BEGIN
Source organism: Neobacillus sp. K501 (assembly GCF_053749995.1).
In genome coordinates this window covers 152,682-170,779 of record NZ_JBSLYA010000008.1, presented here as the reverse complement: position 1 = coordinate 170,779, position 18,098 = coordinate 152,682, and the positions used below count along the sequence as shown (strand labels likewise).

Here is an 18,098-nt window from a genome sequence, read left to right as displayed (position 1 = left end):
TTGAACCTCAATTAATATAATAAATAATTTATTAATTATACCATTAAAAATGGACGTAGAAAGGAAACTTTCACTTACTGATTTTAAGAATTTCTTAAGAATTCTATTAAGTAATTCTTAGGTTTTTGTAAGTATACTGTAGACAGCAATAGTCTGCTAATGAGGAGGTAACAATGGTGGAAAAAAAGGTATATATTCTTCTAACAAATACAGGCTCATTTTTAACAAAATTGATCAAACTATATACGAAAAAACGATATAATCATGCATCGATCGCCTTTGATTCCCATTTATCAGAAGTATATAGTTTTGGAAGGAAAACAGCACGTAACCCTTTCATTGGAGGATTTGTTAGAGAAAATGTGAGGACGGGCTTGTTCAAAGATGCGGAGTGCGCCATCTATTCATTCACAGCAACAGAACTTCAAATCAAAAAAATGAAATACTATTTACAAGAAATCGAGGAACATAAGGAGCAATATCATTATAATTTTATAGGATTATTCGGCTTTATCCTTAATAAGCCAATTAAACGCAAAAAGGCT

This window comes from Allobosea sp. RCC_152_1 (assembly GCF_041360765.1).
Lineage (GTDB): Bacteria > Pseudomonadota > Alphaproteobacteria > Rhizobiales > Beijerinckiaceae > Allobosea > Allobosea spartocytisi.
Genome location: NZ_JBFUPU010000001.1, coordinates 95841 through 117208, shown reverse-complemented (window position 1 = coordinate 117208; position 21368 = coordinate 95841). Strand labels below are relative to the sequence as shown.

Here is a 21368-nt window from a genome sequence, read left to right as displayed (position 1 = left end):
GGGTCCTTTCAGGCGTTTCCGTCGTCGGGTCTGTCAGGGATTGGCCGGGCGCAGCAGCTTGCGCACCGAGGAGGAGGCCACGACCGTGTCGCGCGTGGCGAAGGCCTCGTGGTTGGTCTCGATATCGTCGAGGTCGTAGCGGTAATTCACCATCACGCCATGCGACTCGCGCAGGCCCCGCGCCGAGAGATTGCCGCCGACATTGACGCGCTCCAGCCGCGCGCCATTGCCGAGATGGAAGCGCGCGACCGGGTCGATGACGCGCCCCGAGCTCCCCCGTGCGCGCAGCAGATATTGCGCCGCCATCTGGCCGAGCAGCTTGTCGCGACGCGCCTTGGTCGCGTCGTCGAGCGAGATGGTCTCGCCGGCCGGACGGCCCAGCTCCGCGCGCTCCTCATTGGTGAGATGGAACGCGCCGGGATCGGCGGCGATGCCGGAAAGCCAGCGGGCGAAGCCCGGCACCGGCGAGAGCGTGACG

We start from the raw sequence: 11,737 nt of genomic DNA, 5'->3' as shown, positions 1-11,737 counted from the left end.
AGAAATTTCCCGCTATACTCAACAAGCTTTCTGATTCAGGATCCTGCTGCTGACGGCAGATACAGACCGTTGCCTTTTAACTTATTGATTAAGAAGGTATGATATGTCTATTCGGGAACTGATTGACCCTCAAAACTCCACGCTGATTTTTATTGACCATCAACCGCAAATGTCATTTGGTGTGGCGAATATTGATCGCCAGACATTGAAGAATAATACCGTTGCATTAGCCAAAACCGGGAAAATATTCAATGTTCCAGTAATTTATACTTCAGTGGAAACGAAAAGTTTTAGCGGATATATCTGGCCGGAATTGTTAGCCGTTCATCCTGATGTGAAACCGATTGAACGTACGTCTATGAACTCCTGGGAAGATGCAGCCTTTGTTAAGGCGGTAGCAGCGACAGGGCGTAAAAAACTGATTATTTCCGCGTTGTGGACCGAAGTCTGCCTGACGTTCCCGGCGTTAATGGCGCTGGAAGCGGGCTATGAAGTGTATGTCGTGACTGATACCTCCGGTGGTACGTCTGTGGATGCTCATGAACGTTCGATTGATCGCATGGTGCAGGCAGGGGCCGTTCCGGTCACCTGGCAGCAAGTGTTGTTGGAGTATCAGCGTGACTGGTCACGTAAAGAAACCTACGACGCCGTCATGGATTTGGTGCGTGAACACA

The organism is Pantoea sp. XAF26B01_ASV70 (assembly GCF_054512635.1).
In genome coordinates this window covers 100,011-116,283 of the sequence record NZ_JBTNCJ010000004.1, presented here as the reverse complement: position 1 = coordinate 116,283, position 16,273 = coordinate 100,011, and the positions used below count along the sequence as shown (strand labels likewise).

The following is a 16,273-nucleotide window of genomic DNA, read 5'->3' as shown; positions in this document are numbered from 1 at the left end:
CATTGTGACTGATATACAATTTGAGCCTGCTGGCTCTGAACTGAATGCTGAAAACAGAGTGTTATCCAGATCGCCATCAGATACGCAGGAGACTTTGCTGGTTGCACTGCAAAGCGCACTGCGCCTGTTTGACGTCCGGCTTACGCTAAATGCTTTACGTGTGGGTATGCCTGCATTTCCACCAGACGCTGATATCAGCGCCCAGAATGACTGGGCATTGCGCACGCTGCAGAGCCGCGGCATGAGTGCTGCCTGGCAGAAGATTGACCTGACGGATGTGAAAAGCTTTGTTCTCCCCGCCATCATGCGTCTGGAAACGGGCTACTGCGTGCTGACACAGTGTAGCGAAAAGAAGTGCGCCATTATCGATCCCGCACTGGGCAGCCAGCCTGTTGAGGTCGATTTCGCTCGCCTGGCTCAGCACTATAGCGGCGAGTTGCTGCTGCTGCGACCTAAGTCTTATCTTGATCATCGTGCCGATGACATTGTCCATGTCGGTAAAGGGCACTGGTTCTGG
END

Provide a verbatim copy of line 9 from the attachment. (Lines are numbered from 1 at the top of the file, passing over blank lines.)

GGGTCCTTTCAGGCGTTTCCGTCGTCGGGTCTGTCAGGGATTGGCCGGGCGCAGCAGCTTGCGCACCGAGGAGGAGGCCACGACCGTGTCGCGCGTGGCGAAGGCCTCGTGGTTGGTCTCGATATCGTCGAGGTCGTAGCGGTAATTCACCATCACGCCATGCGACTCGCGCAGGCCCCGCGCCGAGAGATTGCCGCCGACATTGACGCGCTCCAGCCGCGCGCCATTGCCGAGATGGAAGCGCGCGACCGGGTCGATGACGCGCCCCGAGCTCCCCCGTGCGCGCAGCAGATATTGCGCCGCCATCTGGCCGAGCAGCTTGTCGCGACGCGCCTTGGTCGCGTCGTCGAGCGAGATGGTCTCGCCGGCCGGACGGCCCAGCTCCGCGCGCTCCTCATTGGTGAGATGGAACGCGCCGGGATCGGCGGCGATGCCGGAAAGCCAGCGGGCGAAGCCCGGCACCGGCGAGAGCGTGACG